All the other Otago limestones in Table III. are from the Peninsula and Lower Harbour Districts; they seem to be members of one large deposit that extends from Seal Point, on the southern side of the Peninsula, to Dowling Bay, on the northern shore of the Lower Harbour. It is near the surface from the ridge south of Mr. Macdonald's kilns to the gully at Harbour Cone; appears again at the head of Hooper's Inlet, and for the last time on Mr. Dodson's property in Dowling Bay, right across the harbour. The breadth of this reef or dyke is unknown; probably it is not more than half a mile, and the aggregate thickness of the seams now visible is at least 70 feet. There are five or six distinct beds of varying quality and depth; as a rule they are well defined, particularly near the upper and lower sides, but occasionally more than one kind of stone is found in the same stratum. Mr. Macdonald, of the Peninsula kilns (the highest on the reef), only counts four beds, while Mr. Robertson, of the Glenmore kilns (which are situated on a much lower level), shows six tolerably distinct specimens from as many different layers. Two of them are, however, so thin that they can scarcely be called beds, and it is also quite possible that they exist in a less marked degree in the upper quarry. There are five well defined seams at Dowling Bay, four of which have been analyzed, viz. —one, two, three, and five, counting from the top. The fourth, which is 20 feet thick, was partially analyzed, but, being found to contain 28.18 per cent. of sand, it was useless to proceed further. Whether regarded as to structure, consistency, general appearance, or chemical composition, these Otago rocks exhibit all the peculiarities of hydraulic limestones of no mean order. Still, as the best authorities recommend a practical test also, I applied it, and the result is equally satisfactory. Mr. Macdonald, at my request, kindly burned samples of what I considered hydraulic stone. As was expected, the lime would not slake in the usual way, and it was pulverized by grinding in a chaff-cutter and sifting through a cloth. In consequence of other engagements I could not complete the experiments at that time, so the lime lay for eight months in a state of powder, which is not calculated to improve its setting properties. There happens to be a parcel of English blue Lias lime at present in Dunedin, so I tested it and the ordinary rich kind from Waihola along with the hydraulic sample from the Peninsula. All the three kinds were submitted to the same treatment and tested together. They were made into mortar neat, and with a mixture of two parts of sand; one set was left to dry in the air, and the other placed at once in water. So far as could be determined by mere inspection, the action of the indurating process was parallel in the English and Peninsula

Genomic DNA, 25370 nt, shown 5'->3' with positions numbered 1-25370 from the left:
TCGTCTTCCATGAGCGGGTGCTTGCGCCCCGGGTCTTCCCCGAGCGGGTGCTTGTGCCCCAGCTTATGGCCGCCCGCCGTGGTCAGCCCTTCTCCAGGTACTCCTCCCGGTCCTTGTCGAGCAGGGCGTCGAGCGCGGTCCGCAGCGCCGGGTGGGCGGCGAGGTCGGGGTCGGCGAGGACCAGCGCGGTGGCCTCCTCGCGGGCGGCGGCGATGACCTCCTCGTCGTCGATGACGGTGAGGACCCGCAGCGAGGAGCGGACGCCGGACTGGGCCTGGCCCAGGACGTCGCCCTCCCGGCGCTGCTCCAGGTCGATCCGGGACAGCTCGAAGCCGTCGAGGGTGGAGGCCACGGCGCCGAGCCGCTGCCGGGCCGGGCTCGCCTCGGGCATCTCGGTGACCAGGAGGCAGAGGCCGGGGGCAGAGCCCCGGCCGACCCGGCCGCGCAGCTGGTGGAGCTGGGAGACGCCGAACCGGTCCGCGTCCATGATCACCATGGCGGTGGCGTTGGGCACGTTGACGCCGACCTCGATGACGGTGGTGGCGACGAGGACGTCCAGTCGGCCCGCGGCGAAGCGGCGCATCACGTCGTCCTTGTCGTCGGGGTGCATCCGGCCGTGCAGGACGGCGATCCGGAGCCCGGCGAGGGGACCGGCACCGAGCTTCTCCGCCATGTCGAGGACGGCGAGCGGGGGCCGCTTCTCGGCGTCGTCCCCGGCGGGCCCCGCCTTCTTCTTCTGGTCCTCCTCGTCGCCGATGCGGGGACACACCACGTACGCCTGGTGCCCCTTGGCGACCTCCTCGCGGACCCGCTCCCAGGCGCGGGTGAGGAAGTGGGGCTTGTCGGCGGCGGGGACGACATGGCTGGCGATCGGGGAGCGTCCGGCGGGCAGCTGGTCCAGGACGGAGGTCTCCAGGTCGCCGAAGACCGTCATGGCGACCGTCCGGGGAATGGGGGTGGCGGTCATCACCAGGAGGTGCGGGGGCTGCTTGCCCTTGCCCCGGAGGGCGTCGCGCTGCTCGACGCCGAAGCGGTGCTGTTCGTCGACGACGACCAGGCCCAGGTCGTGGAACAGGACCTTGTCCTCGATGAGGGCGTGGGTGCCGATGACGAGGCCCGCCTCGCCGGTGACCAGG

limes; perhaps it was a little more energetic in the former, but the difference, if it did exist at all, was scarcely perceptible. The wet samples of unmixed limes had expelled the surplus water they contained—which is what is technically known as having “set”—in three days, and in fourteen days they had acquired the consistency of soft bricks. The pure samples in air hardened without cracking, and were comparatively insoluble in water on the fourteenth day. On the other hand, the Waihola limes in water never set at all; they were softer on the fourteenth day than when immersed, the pure sample in the air cracked and crumbled in setting, and all the air samples were quite soluble. The above results, taken in connection with the chemical test, place this sample of the Peninsula limes in the class of eminently hydraulic, as fixed by the best authorities.
Nos. 12 and 13. Dark fawn, compact stone, analyzed respectively by Drs. Hector and Black, are evidently the same article; it occurs associated with No.15 in the second highest bed at Macdonald's quarries. As will be seen from the table, this stone resembles closely the blue Lias of Aberthaw, in Wales, their essential constituents being as follows:—
[The section below cannot be correctly rendered as it contains complex formatting. See the image of the page for a more accurate rendering.]
|Aberthaw Stone.||Peninsula Stone.|
|Carbonate of lime||86.20||86.05|
The Otago specimen has 2 ½ per cent magnesia in addition, but this is not a fault. Mr. Armstrong informs me that the dark Peninsula stone resembles in appearance the hydraulic limestone of Burdie House, in Midlothian.
No. 14. Drab granular stone from the lowest seam at Dowling Bay. This corresponds in quality with the second highest bed at the Glenmore quarries on the Peninsula, of which Professor Black made a partial analysis. It should yield a very good hydraulic lime, for although it may be somewhat deficient in the ingredients that ensure hydraulicity, it is absolutely free from those that are supposed to have a contrary effect.